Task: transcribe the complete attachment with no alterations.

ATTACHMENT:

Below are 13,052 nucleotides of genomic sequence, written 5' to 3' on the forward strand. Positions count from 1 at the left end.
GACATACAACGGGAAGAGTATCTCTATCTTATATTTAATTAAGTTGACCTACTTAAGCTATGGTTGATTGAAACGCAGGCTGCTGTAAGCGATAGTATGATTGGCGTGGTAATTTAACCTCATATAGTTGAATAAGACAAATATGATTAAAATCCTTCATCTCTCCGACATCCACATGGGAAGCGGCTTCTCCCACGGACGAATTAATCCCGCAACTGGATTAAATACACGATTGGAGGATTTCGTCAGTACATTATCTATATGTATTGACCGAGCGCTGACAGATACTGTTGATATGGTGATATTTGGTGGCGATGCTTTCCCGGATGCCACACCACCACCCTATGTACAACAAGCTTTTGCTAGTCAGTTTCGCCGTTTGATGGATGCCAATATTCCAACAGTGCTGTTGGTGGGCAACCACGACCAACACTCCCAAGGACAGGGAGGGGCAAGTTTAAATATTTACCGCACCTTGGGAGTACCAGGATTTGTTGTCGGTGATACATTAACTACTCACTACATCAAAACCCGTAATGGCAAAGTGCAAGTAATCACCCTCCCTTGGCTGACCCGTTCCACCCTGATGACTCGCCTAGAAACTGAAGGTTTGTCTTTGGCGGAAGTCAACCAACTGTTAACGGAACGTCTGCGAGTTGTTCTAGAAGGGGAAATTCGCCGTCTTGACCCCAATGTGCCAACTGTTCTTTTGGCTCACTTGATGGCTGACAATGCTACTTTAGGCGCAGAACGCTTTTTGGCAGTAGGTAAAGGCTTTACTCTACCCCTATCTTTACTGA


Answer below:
Below are 13,052 nucleotides of genomic sequence, written 5' to 3' on the forward strand. Positions count from 1 at the left end.
GACATACAACGGGAAGAGTATCTCTATCTTATATTTAATTAAGTTGACCTACTTAAGCTATGGTTGATTGAAACGCAGGCTGCTGTAAGCGATAGTATGATTGGCGTGGTAATTTAACCTCATATAGTTGAATAAGACAAATATGATTAAAATCCTTCATCTCTCCGACATCCACATGGGAAGCGGCTTCTCCCACGGACGAATTAATCCCGCAACTGGATTAAATACACGATTGGAGGATTTCGTCAGTACATTATCTATATGTATTGACCGAGCGCTGACAGATACTGTTGATATGGTGATATTTGGTGGCGATGCTTTCCCGGATGCCACACCACCACCCTATGTACAACAAGCTTTTGCTAGTCAGTTTCGCCGTTTGATGGATGCCAATATTCCAACAGTGCTGTTGGTGGGCAACCACGACCAACACTCCCAAGGACAGGGAGGGGCAAGTTTAAATATTTACCGCACCTTGGGAGTACCAGGATTTGTTGTCGGTGATACATTAACTACTCACTACATCAAAACCCGTAATGGCAAAGTGCAAGTAATCACCCTCCCTTGGCTGACCCGTTCCACCCTGATGACTCGCCTAGAAACTGAAGGTTTGTCTTTGGCGGAAGTCAACCAACTGTTAACGGAACGTCTGCGAGTTGTTCTAGAAGGGGAAATTCGCCGTCTTGACCCCAATGTGCCAACTGTTCTTTTGGCTCACTTGATGGCTGACAATGCTACTTTAGGCGCAGAACGCTTTTTGGCAGTAGGTAAAGGCTTTACTCTACCCCTATCTTTACTGA